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A structure or mechanical element is said to be rigid when it does not bend, or deflect, or twist too much when an external force, moment, or torque is applied. But if the movement due to the external disturbance is large, the member is said to be flexible. The words rigidity and flexibility are qualitative terms which depend upon the situation. Thus the floor of a building which bonds only 0.1 in because of the weight of a machine placed upon it would be considered very rigid if the machine were heavy. But a surface plate which bends .01 in because of its own weight would be considered too flexible.

Deflection analysis enters into design situations in many ways. A snap ring, or retaining ring, must be flexible enough so that it can be bent, without permanent deformation, and assembled; and then it must be rigid enough to hold the assembled parts together. In a transmission the gears must be supported by a rigid shaft. If the shaft bends too much, that is, if it is too flexible, the teeth will not mesh properly, resulting in excessive impact, noise, wear, and early failure. In rolling sheet or strip steel to prescribed thicknesses, the rolls must be crowned, that is, curved, so that the finished product will be of uniform thickness. Thus, to design the rolls it is necessary to know exactly how much they will bend when a sheet of steel is rolled between them. Sometimes mechanical elements must be designed to have a particular force-deflection characteristic. The suspension system of an automobile, for example, must be designed within a very narrow range to achieve an optimum bouncing frequency for all conditions of vehicle loading because the human body is comfortable only within a limited range of frequencies.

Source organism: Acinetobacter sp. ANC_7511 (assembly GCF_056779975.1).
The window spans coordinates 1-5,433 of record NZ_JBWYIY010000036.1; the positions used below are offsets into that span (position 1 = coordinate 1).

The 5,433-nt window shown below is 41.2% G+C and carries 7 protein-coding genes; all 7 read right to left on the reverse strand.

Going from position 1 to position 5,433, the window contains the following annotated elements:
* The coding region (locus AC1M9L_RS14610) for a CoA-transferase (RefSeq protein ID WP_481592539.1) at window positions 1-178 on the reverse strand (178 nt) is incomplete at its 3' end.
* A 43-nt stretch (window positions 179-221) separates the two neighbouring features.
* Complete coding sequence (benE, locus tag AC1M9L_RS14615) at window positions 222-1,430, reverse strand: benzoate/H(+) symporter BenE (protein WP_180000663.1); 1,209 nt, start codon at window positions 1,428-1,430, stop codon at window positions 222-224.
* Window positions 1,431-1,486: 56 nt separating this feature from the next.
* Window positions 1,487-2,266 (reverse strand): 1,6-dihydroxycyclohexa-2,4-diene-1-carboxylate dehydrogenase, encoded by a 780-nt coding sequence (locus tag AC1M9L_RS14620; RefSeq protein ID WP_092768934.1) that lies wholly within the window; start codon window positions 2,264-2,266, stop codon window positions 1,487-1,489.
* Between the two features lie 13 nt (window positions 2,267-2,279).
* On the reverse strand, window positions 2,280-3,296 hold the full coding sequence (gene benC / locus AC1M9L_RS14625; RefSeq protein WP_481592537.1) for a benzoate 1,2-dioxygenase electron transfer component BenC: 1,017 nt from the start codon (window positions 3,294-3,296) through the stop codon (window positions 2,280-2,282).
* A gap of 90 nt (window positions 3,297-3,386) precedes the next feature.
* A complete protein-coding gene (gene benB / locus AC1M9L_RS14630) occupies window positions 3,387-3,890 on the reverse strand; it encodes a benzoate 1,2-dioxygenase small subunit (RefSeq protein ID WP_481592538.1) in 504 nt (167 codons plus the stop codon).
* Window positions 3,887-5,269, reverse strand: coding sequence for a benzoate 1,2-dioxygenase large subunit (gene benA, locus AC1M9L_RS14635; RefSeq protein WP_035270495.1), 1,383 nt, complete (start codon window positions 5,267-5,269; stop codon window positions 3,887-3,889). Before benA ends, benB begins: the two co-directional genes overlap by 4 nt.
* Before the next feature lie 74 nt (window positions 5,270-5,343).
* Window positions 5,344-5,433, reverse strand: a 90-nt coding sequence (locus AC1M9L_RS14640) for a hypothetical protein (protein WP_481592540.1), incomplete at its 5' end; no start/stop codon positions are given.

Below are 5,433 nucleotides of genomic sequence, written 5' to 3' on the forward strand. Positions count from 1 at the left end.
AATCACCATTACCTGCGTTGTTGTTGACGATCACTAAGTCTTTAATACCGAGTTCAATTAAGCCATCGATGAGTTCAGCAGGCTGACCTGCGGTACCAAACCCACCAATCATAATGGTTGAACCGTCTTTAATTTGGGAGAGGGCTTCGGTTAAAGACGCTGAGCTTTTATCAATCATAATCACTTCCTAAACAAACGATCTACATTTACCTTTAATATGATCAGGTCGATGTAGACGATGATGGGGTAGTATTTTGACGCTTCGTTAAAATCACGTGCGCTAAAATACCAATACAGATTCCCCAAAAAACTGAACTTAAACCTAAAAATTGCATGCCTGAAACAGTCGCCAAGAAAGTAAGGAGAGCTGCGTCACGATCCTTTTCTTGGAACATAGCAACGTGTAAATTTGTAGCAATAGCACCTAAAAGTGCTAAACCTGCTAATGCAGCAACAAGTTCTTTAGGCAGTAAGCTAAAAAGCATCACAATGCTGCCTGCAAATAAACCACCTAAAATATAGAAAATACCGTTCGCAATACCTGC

Mechanical Engineering Design Section 1-1: The Phases of Design
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